“It was so unexpected that the brain would use the same simple geometric forms that we have been describing in mathematics for millennia.”
It took some months before it dawned on them that they needed the rats to run around bigger boxes, so that the pattern would be stretched out and easier to see. At that point, it came into view: a near-perfect hexagon lattice, like a honeycomb. At first they refused to believe it. Such simplicity and regularity was the last thing they had expected — biology is usually a lot messier than this. But one by one, the pair ruled out all other explanations — that the pattern was an artefact from their electronic equipment, for example — and then they began to understand how this part of the brain was working. There were no physical hexagons traced on the floor; the shapes were abstractly created in the rat's brain and imposed on its environment, such that a single neuron fired whenever it crossed one of the points of the hexagon. The discovery was exciting for more than its pleasing pattern. This representation of space in brain-language was one of the long-sought codes by which the brain represents the world around us. “It was a long-drawn-out eureka moment,” recalls Edvard. The team published the discovery in Nature3 in 2005.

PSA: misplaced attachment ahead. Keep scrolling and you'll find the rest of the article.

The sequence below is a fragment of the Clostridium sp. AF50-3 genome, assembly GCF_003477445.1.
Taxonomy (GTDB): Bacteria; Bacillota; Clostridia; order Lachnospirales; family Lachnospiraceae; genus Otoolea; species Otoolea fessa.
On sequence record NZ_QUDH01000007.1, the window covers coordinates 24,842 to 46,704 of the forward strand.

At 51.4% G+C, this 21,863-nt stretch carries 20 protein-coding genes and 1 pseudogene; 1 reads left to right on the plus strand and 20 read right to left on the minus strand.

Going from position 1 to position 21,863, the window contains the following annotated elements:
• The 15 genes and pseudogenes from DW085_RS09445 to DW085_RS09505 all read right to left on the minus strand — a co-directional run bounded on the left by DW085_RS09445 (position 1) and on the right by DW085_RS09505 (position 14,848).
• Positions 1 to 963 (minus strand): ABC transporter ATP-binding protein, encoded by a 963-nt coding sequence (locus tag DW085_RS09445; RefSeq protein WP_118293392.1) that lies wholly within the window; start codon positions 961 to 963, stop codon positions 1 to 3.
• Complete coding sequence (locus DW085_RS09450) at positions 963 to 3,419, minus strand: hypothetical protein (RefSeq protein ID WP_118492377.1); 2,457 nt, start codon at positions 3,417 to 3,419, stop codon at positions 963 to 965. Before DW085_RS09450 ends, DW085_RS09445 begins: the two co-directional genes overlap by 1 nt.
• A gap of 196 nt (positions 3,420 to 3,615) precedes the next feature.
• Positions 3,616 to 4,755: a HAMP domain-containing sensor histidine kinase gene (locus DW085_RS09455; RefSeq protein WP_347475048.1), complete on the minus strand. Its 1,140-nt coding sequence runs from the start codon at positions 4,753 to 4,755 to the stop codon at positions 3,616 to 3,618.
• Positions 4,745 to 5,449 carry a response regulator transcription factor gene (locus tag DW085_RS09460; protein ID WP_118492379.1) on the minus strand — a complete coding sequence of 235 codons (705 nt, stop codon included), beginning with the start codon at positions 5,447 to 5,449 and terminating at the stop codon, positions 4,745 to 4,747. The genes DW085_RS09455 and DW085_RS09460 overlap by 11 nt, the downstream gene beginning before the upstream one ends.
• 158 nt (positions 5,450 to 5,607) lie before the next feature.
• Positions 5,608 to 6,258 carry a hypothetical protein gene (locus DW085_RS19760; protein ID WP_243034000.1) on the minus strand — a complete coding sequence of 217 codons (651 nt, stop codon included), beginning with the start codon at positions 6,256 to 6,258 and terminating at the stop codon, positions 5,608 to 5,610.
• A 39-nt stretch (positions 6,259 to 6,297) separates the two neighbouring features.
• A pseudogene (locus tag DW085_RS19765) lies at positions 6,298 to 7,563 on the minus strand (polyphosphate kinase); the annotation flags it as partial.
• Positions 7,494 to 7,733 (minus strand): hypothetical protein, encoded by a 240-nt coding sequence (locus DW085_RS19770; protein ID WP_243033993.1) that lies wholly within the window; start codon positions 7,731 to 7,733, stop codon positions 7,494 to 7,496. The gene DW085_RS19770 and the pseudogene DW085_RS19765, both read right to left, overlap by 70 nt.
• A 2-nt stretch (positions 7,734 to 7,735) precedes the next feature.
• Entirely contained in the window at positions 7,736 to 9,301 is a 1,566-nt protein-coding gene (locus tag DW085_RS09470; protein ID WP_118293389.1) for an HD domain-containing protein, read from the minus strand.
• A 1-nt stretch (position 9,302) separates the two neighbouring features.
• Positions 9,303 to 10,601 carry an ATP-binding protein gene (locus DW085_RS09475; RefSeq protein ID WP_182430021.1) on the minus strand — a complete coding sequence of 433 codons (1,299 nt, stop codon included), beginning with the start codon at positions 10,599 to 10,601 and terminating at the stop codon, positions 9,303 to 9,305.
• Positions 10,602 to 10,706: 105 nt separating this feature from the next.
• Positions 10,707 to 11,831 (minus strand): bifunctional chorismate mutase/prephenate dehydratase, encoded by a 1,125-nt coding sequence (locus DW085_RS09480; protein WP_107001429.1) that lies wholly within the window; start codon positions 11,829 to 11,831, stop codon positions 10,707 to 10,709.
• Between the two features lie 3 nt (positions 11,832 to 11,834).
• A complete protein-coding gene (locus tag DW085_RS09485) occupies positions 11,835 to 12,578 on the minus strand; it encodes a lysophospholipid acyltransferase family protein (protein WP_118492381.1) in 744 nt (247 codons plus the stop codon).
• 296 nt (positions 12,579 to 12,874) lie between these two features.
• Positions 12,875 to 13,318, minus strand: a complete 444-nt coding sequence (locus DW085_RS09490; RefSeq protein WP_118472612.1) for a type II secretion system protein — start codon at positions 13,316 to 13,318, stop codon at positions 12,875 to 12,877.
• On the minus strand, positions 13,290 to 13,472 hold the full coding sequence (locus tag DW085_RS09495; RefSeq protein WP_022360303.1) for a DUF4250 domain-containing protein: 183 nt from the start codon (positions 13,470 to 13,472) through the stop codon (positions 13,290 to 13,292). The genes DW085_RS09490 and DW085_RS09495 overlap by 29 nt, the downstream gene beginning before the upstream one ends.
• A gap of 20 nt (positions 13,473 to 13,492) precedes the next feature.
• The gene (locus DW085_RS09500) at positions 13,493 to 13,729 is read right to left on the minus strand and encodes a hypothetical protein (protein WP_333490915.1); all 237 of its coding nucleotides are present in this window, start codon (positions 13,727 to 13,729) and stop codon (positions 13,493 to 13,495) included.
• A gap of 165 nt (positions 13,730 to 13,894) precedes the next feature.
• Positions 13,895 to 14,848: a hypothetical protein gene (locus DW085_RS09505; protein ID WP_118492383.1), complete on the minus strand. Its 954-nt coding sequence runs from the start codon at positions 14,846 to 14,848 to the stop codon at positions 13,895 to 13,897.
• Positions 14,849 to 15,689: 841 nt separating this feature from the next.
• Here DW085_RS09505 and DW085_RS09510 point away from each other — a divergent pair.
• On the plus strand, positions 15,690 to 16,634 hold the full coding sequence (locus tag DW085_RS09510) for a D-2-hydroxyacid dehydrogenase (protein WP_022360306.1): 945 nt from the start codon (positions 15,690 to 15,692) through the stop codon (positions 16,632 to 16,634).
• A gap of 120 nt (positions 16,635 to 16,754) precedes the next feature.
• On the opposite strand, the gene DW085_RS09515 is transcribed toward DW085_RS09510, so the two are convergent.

Soon the Mosers were putting the grid cells to the test. They showed that the firing pattern of the cells remained constant even in the dark, and that they are independent of the animals' speed or direction3. Whereas place cells in a rat brain may change their firing rates if their environment is altered even a little — for example by changing the colour of the walls — those of grid cells remain robustly unchanged. The Mosers also found that the different cells in the entorhinal cortex generate grids of many different types, like overlapping honeycombs — big, small and in every orientation and position relative to the box's border. And they ultimately came to see that the brain's grid cells are arranged according to a precise mathematical rule.